Within the biennial’s context of “the global” other works move from the syncretic to the poly-cultural and diasporic in modes that range from wrenching to optimistic: Yun Fei Ji’s meticulous water color scroll paintings at the Contemporary Art Center depict Chinese migration and displacement unfolding horizontally in scenes emerging from drawn folds and valleys; David Zink Yi’s two channel video Horror Vacui documents, through vignettes, his Afro-Cuban band’s rehearsal and ritual engagement. Shot from myriad odd spatial perspectives in Havana, the music is presented as the tangible, historically loaded manifestation of particular human relations in a specific time and place; and, elegantly, at the Newcomb Art Gallery, Monir Farmanfarmanaian’s glass and mirror sculptural mosaics “marry traditional Persian design motifs with elements of Western modernism.”[v]
Above: David Zink Yi, Horror Vacui, 2009; Two-channel HD video installation. Below: Monir Farmanfarmaian at the Newcomb Art Gallery.
As I moved through New Orleans on foot, bike, van, and trolley, I observed inimitable Green Bay Packers super-fans infiltrate the city in advance of a Sunday night football game that coincided with the biennial’s opening weekend. As a tourist moving through crowds of green and gold garb (an experience that recalled my own freezing youth as a “cheesehead” growing up in the shadows of Lambeau Field and Vince Lombardi), I couldn’t help but consider how the impact of professional sports in this city’s post-Katrina climb relates to the efforts of the art world.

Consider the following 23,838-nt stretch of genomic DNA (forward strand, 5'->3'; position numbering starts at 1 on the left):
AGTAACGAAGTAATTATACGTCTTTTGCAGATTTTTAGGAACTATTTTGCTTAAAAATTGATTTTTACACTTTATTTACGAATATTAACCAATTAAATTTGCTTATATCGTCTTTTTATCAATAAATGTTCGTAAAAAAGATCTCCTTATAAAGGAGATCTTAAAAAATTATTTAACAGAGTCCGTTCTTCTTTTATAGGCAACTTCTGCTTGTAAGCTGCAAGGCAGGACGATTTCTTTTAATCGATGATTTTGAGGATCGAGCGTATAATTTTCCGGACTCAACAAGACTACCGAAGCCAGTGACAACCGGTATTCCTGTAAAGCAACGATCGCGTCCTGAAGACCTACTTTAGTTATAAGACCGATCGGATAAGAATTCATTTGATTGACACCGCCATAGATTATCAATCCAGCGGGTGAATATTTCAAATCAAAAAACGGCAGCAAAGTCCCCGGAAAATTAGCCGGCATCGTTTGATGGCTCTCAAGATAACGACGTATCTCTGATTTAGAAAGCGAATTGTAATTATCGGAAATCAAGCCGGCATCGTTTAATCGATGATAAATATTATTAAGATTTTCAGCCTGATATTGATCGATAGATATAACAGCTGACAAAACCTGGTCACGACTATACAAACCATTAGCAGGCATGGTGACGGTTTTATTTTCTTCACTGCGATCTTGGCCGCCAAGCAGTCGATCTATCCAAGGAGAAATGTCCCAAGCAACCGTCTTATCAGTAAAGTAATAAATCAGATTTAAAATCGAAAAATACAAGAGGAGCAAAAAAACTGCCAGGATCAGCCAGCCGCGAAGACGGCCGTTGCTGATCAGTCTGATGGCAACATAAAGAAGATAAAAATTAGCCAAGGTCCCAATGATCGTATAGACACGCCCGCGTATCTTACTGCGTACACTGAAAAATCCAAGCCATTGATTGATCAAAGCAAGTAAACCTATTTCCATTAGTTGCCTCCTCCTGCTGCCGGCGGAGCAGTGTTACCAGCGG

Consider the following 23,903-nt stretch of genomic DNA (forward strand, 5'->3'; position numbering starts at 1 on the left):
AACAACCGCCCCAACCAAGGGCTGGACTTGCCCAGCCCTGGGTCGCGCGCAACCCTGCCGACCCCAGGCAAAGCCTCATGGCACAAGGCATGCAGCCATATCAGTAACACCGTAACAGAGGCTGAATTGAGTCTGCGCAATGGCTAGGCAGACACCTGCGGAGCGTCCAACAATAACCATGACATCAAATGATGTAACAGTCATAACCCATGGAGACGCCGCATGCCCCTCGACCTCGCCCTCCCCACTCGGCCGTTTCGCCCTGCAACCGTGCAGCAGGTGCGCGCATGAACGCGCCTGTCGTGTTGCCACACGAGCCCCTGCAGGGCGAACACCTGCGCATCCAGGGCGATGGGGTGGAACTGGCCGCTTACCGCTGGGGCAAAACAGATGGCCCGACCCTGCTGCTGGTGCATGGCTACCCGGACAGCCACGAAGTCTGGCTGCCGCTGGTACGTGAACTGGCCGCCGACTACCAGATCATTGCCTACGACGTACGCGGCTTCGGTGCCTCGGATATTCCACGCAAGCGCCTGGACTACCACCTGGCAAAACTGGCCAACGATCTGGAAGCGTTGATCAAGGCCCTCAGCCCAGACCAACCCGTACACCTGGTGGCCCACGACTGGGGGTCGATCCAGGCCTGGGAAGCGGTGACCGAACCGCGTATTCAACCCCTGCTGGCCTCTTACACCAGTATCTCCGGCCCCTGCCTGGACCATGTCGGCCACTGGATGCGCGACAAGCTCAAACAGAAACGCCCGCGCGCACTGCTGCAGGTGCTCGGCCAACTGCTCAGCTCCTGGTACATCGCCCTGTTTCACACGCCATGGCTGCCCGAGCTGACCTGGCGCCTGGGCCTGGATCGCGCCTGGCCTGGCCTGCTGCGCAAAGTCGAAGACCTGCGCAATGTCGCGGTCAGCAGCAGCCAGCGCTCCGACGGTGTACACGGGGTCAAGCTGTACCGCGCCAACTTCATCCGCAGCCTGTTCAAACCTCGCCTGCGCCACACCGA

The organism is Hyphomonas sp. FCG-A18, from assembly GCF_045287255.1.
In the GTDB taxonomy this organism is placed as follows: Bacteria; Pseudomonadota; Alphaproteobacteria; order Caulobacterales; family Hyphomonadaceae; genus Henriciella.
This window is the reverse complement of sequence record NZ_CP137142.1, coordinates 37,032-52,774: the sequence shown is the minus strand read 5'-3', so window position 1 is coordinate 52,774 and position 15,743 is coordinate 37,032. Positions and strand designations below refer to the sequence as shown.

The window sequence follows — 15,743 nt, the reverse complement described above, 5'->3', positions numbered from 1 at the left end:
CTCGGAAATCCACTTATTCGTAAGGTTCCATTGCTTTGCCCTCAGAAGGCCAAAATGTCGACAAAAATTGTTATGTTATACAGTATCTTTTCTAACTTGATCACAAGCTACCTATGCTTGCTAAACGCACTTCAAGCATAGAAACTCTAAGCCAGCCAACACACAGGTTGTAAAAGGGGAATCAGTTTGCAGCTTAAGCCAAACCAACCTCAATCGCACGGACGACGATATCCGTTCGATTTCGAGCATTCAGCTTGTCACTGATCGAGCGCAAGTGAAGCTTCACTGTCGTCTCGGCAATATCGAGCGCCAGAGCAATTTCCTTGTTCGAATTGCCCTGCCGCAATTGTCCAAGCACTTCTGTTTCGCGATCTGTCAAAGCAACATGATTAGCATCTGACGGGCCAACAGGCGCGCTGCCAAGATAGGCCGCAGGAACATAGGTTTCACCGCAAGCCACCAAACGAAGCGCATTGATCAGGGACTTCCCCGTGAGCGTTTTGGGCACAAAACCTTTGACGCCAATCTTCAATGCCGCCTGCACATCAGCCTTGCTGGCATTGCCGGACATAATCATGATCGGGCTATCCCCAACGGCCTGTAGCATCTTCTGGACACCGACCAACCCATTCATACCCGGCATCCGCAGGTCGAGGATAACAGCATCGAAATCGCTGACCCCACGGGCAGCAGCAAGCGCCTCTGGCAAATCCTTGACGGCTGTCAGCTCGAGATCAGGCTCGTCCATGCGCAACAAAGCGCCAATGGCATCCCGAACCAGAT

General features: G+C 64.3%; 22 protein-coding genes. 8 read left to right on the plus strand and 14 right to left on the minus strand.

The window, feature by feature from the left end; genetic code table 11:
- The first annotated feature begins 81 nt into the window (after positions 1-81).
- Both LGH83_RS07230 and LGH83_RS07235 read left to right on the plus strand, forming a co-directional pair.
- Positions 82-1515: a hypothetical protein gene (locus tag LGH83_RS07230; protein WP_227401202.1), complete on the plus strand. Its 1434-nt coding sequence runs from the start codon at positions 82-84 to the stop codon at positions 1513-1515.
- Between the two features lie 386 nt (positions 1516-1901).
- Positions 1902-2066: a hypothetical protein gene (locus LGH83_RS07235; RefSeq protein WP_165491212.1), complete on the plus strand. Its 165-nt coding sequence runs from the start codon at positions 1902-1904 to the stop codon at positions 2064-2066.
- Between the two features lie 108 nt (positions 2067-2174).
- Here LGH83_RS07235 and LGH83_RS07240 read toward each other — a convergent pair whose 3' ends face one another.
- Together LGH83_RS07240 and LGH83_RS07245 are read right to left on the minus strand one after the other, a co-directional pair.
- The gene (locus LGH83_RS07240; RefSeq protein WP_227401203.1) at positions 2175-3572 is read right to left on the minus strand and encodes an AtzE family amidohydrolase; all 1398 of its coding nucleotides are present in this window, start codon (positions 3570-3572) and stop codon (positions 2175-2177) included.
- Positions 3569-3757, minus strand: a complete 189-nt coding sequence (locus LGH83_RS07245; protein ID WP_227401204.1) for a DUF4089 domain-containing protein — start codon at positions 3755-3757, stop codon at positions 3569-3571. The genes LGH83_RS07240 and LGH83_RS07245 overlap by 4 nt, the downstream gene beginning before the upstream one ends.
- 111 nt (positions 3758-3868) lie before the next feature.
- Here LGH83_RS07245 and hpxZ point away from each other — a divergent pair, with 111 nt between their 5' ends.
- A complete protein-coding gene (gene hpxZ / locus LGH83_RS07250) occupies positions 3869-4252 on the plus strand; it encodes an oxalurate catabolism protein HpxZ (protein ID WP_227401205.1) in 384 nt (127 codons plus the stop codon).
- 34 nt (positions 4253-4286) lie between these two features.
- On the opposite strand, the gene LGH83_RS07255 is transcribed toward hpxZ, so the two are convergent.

In an interview, Treme creator David Simon once said simply “New Orleans still makes something. It makes moments.” That this city of Mardis Gras is a generative place, hospitable to sports revelry and the creative chaos of the eponymous Jazz Fest is obvious. One of the biennial’s most essential works addressed the city’s history of festivalism directly. Andrea Fraser’s Not Just a Few of Us, performed in a packed auditorium at the New Orleans Museum of Art, was one-person re-enactment of a “marathon” 1991 New Orleans City Council meeting debating a “proposed ordinance requiring the integration of private clubs and carnival krewes.”[vi] Moving fluidly and subtly across the positions of 19 individuals, Fraser’s incredibly nuanced performance amplified the language of both nuts and bolts policy and familial banter, exposing deeply embedded bias, discomfort and aggression. It was a mesmerizing articulation of economic, social and racial divisions. I loved this as a nod to not only the city but to the biennial itself, which as is been dogged with infighting, politics, and budget woes as recently reported by the Art Newspaper. If in Prospect 1, Paul Chan’s production of Waiting for Godot “could be read at least partially as an allegory for the endless waiting of citizens in the Lower Ninth Ward and Gentilly neighborhoods for federal government help in the aftermath of Katrina,”[vii] Fraser’s deep dive into history of Mardi Gras in relation to city politics provides a similar opportunity for allegorical reading and, in this case, institutional critique.